Loss (gain) on forward sale contracts
   
17.9
   
(.8
)
  Equity in loss of Vail Resorts, Inc.
   
6.4
   
6.6
 
  Deferred income taxes
   
(12.0
)
 
(3.8
)
  Sale of receivables, net
   
53.0
   
(49.0
)
  Other changes in current assets and liabilities, net
             
    of effects of business acquisitions
   
(12.2
)
 
(10.9
)
  Other, net
   
8.6
   
.1
 
    Net Cash Provided (Used) by Operating Activities
   
88.7
   
(30.4
)
               
Cash Flows from Investing Activities
             
Business acquisitions, net of cash acquired
   
(173.1
)
 
(84.4
)
Additions to property and intangible assets
   
(8.2
)
 
(12.4
)
Proceeds from sale of property
   
-
   
2.0
 
    Net Cash Used by Investing Activities
   
(181.3
)
 
(94.8
)
               
Cash Flows from Financing Activities
             
Proceeds from issuance of long-term debt
   
-
   
175.0
 
Repayment of long-term debt
   
(29.0
)
 
-
 
Net borrowings (repayments) under credit arrangements
   
101.9
   
(46.3
)
Advance proceeds from forward sale of investment
   
29.5
   
50.5
 
Purchases of treasury stock
   
(2.5
)
 
(40.6
)
Proceeds from exercise of stock options
   
.4
   
.5
 
Change in book cash overdrafts
   
(12.6
)
 
(1.1
)
Other, net
   
.2
   
.3
 
    Net Cash Provided by Financing Activities
   
87.9
   
138.3
 
               
Net (Decrease) Increase in Cash and Cash Equivalents
   
(4.7
)
 
13.1
 
Cash and Cash Equivalents, Beginning of Period
   
19.1
   
6.2
 
Cash and Cash Equivalents, End of Period
 
$
14.4
 
$
19.3
 
 
See accompanying Notes to Condensed Consolidated Financial Statements.
 
 
 
 
 
3

 
 
 
 
 
 

RALCORP HOLDINGS, INC.
NOTES TO CONDENSED CONSOLIDATED FINANCIAL STATEMENTS (Unaudited)
(Dollars in millions except per share data)


NOTE 1 - PRESENTATION OF CONDENSED FINANCIAL STATEMENTS

The accompanying unaudited historical financial statements of the Company have been prepared in accordance with the instructions for Form 10-Q and do not include all of the information and footnotes required by generally accepted accounting principles for complete financial statements. These interim financial statements reflect all adjustments which are, in the opinion of management, necessary to a fair statement of the results for the periods presented. All such adjustments are of a normal recurring nature. Operating results for the periods presented are not necessarily indicative of the results for the full year. Certain prior year amounts have been reclassified to conform with the current year’s presentation. These statements should be read in conjunction with the financial statements and notes included in the Company's Annual Report on Form 10-K for the year ended September 30, 2006. The significant accounting policies for the accompanying financial statements are the same as disclosed in that Annual Report.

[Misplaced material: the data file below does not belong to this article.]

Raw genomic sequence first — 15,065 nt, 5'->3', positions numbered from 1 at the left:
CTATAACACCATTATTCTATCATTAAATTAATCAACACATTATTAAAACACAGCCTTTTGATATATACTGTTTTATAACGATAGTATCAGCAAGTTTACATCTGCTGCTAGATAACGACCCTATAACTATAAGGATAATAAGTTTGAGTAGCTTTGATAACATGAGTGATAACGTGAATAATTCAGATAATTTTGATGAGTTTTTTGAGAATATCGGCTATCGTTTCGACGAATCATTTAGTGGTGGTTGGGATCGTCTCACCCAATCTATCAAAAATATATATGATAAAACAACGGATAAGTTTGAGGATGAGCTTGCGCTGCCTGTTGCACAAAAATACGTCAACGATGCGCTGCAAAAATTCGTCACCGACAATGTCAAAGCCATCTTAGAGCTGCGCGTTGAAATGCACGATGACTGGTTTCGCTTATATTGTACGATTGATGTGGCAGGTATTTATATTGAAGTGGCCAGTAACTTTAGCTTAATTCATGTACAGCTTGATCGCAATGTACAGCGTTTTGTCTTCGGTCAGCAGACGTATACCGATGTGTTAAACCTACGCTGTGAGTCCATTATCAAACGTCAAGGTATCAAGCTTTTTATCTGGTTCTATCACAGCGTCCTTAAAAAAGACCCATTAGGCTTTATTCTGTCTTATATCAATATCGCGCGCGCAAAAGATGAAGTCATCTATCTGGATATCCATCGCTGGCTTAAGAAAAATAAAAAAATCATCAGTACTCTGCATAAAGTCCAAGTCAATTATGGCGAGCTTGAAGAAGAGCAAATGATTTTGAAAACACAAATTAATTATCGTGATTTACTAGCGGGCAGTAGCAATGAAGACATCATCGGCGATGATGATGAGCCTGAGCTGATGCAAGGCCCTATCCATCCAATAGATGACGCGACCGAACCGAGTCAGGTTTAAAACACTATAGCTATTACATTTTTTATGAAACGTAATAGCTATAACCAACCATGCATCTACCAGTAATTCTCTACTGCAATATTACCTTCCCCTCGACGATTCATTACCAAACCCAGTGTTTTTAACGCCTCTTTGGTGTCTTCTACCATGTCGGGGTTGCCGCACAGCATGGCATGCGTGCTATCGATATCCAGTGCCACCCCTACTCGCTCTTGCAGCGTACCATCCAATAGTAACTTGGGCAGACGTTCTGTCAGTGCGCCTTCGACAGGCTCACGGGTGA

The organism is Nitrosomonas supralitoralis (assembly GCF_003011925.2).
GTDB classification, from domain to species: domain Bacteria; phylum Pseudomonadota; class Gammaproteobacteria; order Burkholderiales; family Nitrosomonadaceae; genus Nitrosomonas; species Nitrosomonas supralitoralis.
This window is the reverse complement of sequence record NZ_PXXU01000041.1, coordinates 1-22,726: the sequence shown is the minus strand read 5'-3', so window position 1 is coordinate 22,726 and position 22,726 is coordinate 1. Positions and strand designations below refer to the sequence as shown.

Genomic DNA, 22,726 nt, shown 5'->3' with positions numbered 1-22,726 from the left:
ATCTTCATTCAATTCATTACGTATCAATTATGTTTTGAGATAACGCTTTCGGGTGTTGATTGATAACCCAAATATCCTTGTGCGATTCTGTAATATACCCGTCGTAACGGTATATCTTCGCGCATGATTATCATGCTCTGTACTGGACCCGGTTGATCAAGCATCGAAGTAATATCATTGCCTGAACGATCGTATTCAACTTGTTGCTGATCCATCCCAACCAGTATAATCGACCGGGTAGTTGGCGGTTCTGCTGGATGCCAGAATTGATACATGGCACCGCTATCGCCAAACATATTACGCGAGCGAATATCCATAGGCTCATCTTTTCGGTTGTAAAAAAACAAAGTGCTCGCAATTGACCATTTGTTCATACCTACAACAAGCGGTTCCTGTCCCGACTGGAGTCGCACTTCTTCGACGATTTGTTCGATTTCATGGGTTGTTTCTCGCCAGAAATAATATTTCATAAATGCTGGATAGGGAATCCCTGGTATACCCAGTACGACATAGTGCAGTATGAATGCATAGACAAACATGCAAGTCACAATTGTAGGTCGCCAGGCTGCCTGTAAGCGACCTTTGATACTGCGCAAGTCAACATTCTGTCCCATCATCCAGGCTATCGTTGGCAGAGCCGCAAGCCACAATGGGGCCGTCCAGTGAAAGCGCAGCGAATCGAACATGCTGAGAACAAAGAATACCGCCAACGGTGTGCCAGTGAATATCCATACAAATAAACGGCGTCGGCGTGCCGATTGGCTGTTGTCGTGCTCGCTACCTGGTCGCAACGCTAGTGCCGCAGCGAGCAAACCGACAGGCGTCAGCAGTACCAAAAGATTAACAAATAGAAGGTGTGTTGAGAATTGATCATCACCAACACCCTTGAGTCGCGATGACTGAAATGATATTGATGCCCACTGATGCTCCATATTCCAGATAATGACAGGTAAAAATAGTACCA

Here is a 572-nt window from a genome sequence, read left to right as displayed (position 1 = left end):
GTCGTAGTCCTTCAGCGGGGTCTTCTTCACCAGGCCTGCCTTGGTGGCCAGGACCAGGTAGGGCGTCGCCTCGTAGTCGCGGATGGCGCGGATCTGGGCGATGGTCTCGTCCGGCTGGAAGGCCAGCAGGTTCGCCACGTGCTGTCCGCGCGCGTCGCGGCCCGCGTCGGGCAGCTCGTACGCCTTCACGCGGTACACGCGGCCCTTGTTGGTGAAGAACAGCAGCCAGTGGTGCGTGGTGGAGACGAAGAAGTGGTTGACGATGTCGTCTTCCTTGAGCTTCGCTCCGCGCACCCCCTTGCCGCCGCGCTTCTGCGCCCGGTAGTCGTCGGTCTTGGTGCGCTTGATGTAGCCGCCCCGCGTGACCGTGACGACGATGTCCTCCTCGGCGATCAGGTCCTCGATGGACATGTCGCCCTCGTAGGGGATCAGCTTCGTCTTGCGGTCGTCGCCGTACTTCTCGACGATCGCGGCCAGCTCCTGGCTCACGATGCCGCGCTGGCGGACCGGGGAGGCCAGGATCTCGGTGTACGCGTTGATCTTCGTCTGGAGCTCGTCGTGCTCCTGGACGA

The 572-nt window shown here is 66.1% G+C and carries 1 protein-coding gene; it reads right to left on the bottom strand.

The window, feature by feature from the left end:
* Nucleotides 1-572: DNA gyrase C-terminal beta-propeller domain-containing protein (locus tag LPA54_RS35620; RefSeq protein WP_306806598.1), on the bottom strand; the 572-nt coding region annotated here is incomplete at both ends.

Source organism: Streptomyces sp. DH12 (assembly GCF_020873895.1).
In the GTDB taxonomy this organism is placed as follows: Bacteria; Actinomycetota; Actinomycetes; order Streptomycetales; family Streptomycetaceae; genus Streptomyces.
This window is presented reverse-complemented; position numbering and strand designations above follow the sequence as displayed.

NOTE 2 - ACQUISITIONS

On November 10, 2006, the Company acquired Cottage Bakery, Inc. for approximately $187.7 in cash (pending a net asset settlement and additional acquisition costs), including $14.6 paid in January 2007 for associated real estate. Cottage Bakery, a leading manufacturer of frozen par-baked breads and frozen dough sold in the retail and foodservice channels, operates one manufacturing facility in Lodi, California and employs approximately 690 people. For the year ended June 30, 2006, Cottage Bakery had gross sales of approximately $125. The acquired business, which enhanced Ralcorp’s existing frozen bakery offerings, is reported within the Frozen Bakery Products segment. Based on a preliminary allocation of the total acquisition cost to assets acquired and liabilities assumed, the Company recorded $80.2 of goodwill as of December 31, 2006. The allocation is subject to change pending the completion of analyses necessary to determine the fair values of certain assets and liabilities (including property, intangible assets, and deferred tax items). Based on preliminary valuation estimates, the allocation included $75.0 of customer relationships subject to amortization over an estimated amortization period of 15 years.

On February 7, 2006, the Company completed the purchase of Parco Foods, L.L.C., a manufacturer of high quality cookies for sale primarily in the in-store bakery channel reported within the Frozen Bakery Products segment.

On November 15, 2005, the Company completed the purchase of Western Waffles, Ltd., a Canadian manufacturer of private label frozen griddle products reported within the Frozen Bakery Products segment.

Ralcorp’s consolidated financial statements include the results of operations for these acquisitions since their respective acquisition dates. The following pro forma information discloses Ralcorp’s results of operations as though these business combinations had been completed as of the beginning of each period presented. These pro forma results do not necessarily reflect the actual results of operations that would have been achieved, nor are they necessarily indicative of future results of operations.

   
Three Months Ended
 
   
December 31,
 
   
2006
 
2005
 
Net sales
 
$
537.3
 
$
523.1
 
Net earnings
   
7.2
   
11.3
 
Basic earnings per share
   
.27
   
.38
 
Diluted earnings per share
   
.26
   
.38
 
 
 
 
4

 
 
 
 
 
 

NOTE 3 - PENSION AND OTHER POSTRETIREMENT BENEFITS

The Company sponsors qualified and supplemental noncontributory defined benefit pension plans and other postretirement benefit plans for certain of its employees. The following table provides the components of net periodic benefit cost for the plans.

   
Three Months Ended
 
   
December 31,
 
   
2006
 
2005
 
Pension Benefits
         
  Service cost
 
$
.6
 
$
.6
 
  Interest cost
   
2.8
   
2.6
 
  Expected return on plan assets
   
(3.6
)
 
(3.0
)
  Amortization of unrecognized net loss
   
1.1
   
1.1
 
  Net periodic benefit cost
 
$
.9
 
$
1.3
 
                 
Other Benefits
             
  Service cost
 
$
.1
 
$
.1
 
  Interest cost
   
.3
   
.4
 
  Amortization of unrecognized net loss
   
-
   
.2
 
  Net periodic benefit cost
 
$
.4
 
$
.7
 

 

NOTE 4 - EARNINGS PER SHARE

The weighted-average shares outstanding for basic and diluted earnings per share were as follows (in thousands):

   
Three Months Ended